Culinary Math

Culinary Math


Below are the Cuilnary 2 Utah strands and standards that align with this lesson plan. It also outlines what students should learn in this lesson.

Students will utilize basic culinary math concepts.

Standard 1: Practice proper measuring techniques using appropriate tools. 

  • Volume and weight are the two standard methods of measuring food.  Weight is the most accurate.
    • Volume measuring tools include teaspoons, tablespoons, cups, pints, quarts, gallons, and various sizes of ladles and scoops.
  • Weight measuring tools include balance/baker scales, spring scale, and digital scale.

Standard 2: Identify measurement equivalents and apply by adjusting recipe yield. 

  • Identify measurement equivalents used in food preparation including, but not limited to:
  • 3 t. = 1 T.
  • 16 T. = 1 c.
  • 2 c. = 1 pt.
  • 4 qt. = 1 gal. 
  • 8 fl. oz. = 1 c.
  • 4 c. = 1 qt.
  • 1 lb. butter = 2 c.
  • 16 oz. = 1 lb.

Standard 3: Define a standardized recipe and identify components of a standardized recipe.

  • Standardized recipe - A recipe that produces the same results and yield every time when the exact procedures are followed.
    • Components of a recipe.
      • Title (name of the recipe)
      • Yield - how many servings the recipe will make.
      • List of ingredients and amounts, listed in order they appear in the recipe.
      • Step by step directions in order to be completed.
      • Equipment - container size and type.
      • Temperature and time
  • Identify the importance/benefits of standardized recipes to a foodservice operation.
    • Customer Satisfaction 
    • Consistent nutrient content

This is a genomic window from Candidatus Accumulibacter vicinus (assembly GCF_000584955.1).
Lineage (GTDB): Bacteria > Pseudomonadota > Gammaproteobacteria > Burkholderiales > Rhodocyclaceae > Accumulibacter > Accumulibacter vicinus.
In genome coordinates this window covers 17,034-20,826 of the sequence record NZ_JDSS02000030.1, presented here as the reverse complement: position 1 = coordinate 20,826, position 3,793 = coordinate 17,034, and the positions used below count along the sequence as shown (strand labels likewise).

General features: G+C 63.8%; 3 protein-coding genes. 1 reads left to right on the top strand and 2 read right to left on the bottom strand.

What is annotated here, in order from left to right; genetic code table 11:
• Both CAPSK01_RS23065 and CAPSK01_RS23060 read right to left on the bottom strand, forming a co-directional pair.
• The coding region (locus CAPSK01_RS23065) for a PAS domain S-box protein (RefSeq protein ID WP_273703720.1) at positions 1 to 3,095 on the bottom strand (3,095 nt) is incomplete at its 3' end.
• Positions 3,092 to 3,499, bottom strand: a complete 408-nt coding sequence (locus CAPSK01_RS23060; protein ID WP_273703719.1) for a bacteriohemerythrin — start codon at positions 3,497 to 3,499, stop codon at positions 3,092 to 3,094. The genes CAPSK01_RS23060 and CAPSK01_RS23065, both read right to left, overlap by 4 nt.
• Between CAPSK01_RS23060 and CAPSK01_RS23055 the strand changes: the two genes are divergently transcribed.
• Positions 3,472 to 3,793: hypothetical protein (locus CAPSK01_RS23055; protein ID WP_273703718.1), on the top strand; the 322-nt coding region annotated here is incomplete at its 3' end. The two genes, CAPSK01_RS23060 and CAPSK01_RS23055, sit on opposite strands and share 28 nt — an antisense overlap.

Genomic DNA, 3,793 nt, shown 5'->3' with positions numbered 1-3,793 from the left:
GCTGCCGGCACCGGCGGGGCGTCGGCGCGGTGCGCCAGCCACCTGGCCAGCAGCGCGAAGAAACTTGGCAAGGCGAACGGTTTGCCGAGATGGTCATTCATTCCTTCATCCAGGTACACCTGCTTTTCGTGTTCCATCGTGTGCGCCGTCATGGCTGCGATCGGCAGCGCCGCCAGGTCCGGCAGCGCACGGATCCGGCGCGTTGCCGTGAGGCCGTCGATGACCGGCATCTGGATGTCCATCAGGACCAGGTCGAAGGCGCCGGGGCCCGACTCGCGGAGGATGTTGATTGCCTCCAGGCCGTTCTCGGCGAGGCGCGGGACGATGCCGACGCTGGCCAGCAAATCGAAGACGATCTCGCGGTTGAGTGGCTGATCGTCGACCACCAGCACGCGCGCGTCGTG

• Food cost control

Standard 4: Correctly convert recipe yields.

  • Formula for recipe conversion
    • Divide the new yield by the old yield to get the conversion factor:
      • New Yield ÷ Old Yield = Conversion factor
    • Multiply every recipe ingredient by the conversion factor to get the new quantity needed for the new yield:
      • Old ingredient quantity x Conversion factor = New quantity

Standard 5: Calculate the difference between AP/EP to determine amounts needed for recipe production.

  •  Define as purchased (AP), edible portion (EP), and percent yield
    • As Purchased (AP) is the product before any trimming, cutting, or cooking. 
    • Edible Portion (EP) is the product after it has to be trimmed or cut.
    • Percent Yield is the percentage of the remaining food after cutting, trimming, or cooking.
      • Edible Portion (EP) ÷ As Purchased (AP) = Percentage Yield
      • Edible Portion (EP) ÷ Percentage Yield = As Purchased (AP)
      • As Purchased (AP) × Percentage Yield = Edible Portion (EP)


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